|Born||26 Jan 1887|
|Died||3 Feb 1947|
Contributor: C. Peter Chen
ww2dbaseMarc Andrew Mitscher was born in Hillsboro, Wisconsin, United States, but moved to Washington, DC when he was fairly young. He graduated from the United States Naval Academy at Annapolis, Maryland in 1910. In the next few years he served aboard cruisers, gunboats, destroyers, as well as holding on-shore posts. In Sep 1915 he was assigned to aviation training aboard the battleship North Carolina and officially became an aviator in Jun 1916 and transferred to Pensacola, Florida. In May 1919, he participated in the trans-Atlantic flight attempt; his plane, NC-3, landed in heavy fog near the Azores, thus failing to achieve the flight like NC-4 had. Nevertheless, he received the Navy Cross for his attempt. In the 1920s, he served at various posts, including seeing through that the carrier Saratoga received proper funding. He also served as officer aboard the carriers Langley and Saratoga, commanded the seaplane tender Wright, and led the Patrol Wing 1 of the Navy. Immediately before United States entered WW2, he served as the Assistant Chief of the Bureau of Aeronautics.
ww2dbaseIn Oct 1941 Mitscher became the commanding officer of USS Hornet. In Apr 1942, about five months after the United States entered WW2, carrier Hornet was charged with launching James Doolittle's raiders against Tokyo and other targets. Two months later, Hornet participated in the Battle of Midway, though her pilots' battle record for this event was less than desired. He was taken away from the carrier on 30 Jun 1942, instead assigned to lead Patrol Wing 2 and other naval air units in the South Pacific as a rear admiral. In this role, he commanded naval air units during the Guadalcanal and Solomons campaigns. After commanding Carrier Division 3 during the Marshalls campaign, Mitscher was promoted vice admiral on 21 Mar 1944 and commanded the fast carriers of Task Force 58 (also known as TF 38). With the crushing air power in hand, he was responsible for strikes across remaining Japanese defenses all across the Pacific, including attack on the Japanese home islands near the end of the war. The war ended with Mitscher in the role of Deputy Chief of Naval Operations for Air. He received two Gold Stars to his Navy Cross and the Distinguished Service Medal with two Gold Stars.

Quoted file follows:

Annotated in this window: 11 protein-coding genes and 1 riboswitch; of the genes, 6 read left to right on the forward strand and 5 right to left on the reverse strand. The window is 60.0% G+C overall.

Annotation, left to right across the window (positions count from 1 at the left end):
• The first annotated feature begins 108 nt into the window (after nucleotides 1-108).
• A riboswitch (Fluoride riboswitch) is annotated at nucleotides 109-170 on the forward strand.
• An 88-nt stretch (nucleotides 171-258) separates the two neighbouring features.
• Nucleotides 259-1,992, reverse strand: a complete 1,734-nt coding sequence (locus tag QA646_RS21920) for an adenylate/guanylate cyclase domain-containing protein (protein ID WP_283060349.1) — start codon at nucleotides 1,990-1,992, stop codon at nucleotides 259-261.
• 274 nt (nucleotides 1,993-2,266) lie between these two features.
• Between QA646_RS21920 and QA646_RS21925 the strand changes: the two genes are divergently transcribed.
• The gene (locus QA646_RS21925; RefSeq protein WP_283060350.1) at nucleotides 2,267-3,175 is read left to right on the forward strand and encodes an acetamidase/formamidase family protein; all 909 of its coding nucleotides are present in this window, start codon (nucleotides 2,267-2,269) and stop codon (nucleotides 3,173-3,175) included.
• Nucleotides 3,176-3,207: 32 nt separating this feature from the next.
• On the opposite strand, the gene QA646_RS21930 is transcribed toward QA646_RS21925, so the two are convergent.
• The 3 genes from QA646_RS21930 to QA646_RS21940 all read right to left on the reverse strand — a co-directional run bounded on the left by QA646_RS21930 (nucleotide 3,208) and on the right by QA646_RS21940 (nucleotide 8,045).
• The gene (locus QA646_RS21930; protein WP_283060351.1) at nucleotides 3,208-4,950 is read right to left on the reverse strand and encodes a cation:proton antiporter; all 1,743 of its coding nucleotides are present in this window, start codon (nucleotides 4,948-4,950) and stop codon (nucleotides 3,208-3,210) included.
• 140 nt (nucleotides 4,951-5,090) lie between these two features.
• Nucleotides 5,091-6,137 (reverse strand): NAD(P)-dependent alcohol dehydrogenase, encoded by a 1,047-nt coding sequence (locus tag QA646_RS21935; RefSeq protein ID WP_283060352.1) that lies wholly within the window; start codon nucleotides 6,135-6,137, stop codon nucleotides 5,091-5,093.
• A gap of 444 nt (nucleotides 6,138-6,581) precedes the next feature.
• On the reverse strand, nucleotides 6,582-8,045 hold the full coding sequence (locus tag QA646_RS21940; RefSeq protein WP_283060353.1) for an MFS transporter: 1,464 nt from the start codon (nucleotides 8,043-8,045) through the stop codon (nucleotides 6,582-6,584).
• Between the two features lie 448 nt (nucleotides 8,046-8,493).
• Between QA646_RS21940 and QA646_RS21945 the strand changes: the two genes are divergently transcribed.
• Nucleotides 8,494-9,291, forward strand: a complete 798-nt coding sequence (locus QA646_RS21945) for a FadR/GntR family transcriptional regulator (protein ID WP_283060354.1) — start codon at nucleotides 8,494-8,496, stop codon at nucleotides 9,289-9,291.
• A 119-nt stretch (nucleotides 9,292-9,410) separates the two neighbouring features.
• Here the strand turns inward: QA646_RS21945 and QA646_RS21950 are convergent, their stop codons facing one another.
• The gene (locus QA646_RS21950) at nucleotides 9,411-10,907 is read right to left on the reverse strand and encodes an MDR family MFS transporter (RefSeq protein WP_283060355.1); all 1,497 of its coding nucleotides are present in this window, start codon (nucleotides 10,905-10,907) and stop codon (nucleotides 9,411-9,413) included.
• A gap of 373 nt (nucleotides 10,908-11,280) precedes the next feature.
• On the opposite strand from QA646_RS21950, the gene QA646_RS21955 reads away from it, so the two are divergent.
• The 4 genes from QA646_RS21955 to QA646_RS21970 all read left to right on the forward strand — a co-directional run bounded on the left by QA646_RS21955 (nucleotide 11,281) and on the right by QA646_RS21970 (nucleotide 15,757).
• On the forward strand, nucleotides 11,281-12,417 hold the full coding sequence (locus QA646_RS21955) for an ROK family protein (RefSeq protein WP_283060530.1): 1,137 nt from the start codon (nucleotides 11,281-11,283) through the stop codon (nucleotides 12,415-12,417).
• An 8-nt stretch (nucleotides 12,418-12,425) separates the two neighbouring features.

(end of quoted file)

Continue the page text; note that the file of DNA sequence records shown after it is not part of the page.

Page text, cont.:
ww2dbaseAfter the war, he first became the commander of the 8th Fleet then served as the Commander-in-Chief of United States Atlantic Fleet. He passed away from a heart attack in Feb 1947 at Norfolk, Virginia, United States while still in uniform. Arleigh Burke who served under Mitscher during WW2 recalled:
ww2dbaseSources: Naval Historical Center, Wikipedia.
Last Major Revision: Jan 2006
Marc Mitscher Timeline
|26 Jan 1887||Marc Mitscher was born.|
|25 Jul 1943||US Army Major General Nathan Twining replaced US Navy Rear Admiral Marc Mitscher as Commander, Aircraft, Solomons.|
|6 Jan 1944||The Fast Carrier Task Force 50 was renumbered TF 58 and put under the command of Rear Admiral Marc A. Mitscher, one of the US Navy's most skilled aviators. With new carriers coming forward in such numbers it was now possible to provide the Task Force with six fleet carriers and six light fleet carriers with over 700 aircraft. Screened by six battleships and six cruisers it was the most powerful fleet in the world.|
|3 Feb 1947||Marc Mitscher passed away.|
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James Forrestal, Secretary of the Navy, 23 Feb 1945